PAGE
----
Private funds are collective investment schemes, formed by investment professionals (called fund managers), who seek to raise capital to make multiple investments in a specified industry sector or geographic region.
These funds are marketed to qualified or professional investors – mostly High Net Worth Individuals, family offices and institutions.
Private funds are essentially “blind pools”. Passive qualified investors make commitments to invest a certain amount of capital over time, as per the fund’s commitment schedule, entrusting the fund manager to source, acquire, manage and exit the fund’s investments over a set period of time.
Some VC funds can also be setup to invest on a “deal-by-deal” basis. In these cases, the Fund Manager solicits investments from a pool of potentials, for each specific deal that they source. Multiple investors can invest in multiple deals, and there can be some deals that have no common investors.
Such structures are usually seen in very small VC Funds and can get cumbersome to manage once the number of deals increases.
What’s in it for the fund manager, and for the investors?
Fund Managers earn management fees and performance fees for services thus rendered, and investors get the opportunity to earn higher rates of return on their invested capital. Selection of the portfolio of investments of the fund is through an investment committee, that comprises experts in the target geographies and sectors of the fund, and access to such expertise is also one of the key decision factors for investors.
Ok. So what is a VC fund?
Generally speaking, Venture Capital funds make early-stage investments, often within the first five years of a company’s operations. Technology companies grow fast and exponentially, and so the VC-stage of investments comes in as early as months in some cases.
Some growth-stage Venture Capital funds invest in later stage, pre-IPO companies, although this is usually the time when larger Private Equity players and investment banks enter the life-cycle of investments.
There are the occasional buyout funds that acquire controlling interests in companies with an eye toward later selling them or taking them to the IPO stage. We have seen more venture capital funds actively taking part in the management of these companies, as opposed to merely making investments. This helps them leverage their expertise in the particular sector or geography, while also ensuring greater control on the direction of the company, and thus managing risks more closely.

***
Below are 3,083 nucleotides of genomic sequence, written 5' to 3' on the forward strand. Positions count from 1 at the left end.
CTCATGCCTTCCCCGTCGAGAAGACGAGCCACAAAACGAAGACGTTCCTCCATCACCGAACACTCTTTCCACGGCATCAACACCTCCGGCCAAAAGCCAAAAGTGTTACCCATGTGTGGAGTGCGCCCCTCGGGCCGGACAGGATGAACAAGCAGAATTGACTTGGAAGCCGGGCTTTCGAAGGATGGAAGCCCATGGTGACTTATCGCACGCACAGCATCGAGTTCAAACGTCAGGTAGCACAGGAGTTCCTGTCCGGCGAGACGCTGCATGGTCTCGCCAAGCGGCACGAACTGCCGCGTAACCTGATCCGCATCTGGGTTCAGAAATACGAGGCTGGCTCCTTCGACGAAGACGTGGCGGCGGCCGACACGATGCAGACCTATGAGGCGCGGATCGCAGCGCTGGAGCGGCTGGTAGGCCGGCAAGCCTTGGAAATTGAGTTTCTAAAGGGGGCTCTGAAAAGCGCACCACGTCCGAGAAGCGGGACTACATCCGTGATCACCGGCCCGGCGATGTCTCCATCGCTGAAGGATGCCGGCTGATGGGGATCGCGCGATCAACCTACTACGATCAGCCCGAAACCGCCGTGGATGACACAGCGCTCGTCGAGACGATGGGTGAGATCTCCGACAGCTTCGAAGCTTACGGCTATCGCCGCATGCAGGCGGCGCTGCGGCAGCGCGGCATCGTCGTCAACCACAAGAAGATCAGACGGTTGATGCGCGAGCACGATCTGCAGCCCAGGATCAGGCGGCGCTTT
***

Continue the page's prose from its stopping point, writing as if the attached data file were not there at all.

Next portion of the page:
Some VC-funds are distressed funds that invest in financially distressed companies at a large discount, and then use their expertise or resident entrepreneurs to turn these companies around.
The structure of a venture-capital fund generally involves several key entities, as follows:
VC fund Structure:
A simple structure for a VC Fund includes:
The Investment Fund: – this is the vehicle into which investors make investments, and the assets of this vehicle are managed by the VC fund manager, under an Investment Management Agreement. This is usually a closed-ended vehicle, as per the requirements of the regulators in the UAE.
The Fund Manager: – this is the entity that manages the Investment Fund. It usually signs an agreement with the fund to provide its services. The Fund Manager is an operational entity that employs staff such as investment analysts who assess potential opportunities. The Fund Manager is helmed by a Senior Executive Officer, or SEO, who has extensive fund management experience, and is overseen by an experienced Board of Directors.
Other related fund entities and vehicles may be formed to account for certain regulatory, tax and other structuring needs of one or more groups of investors.
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To know More About VC Fund Formation In The UAE, Read the below article: https://10leaves.ae/publications/difc/vc-fund-formation-in-the-uae-vc-fund-formation-introduction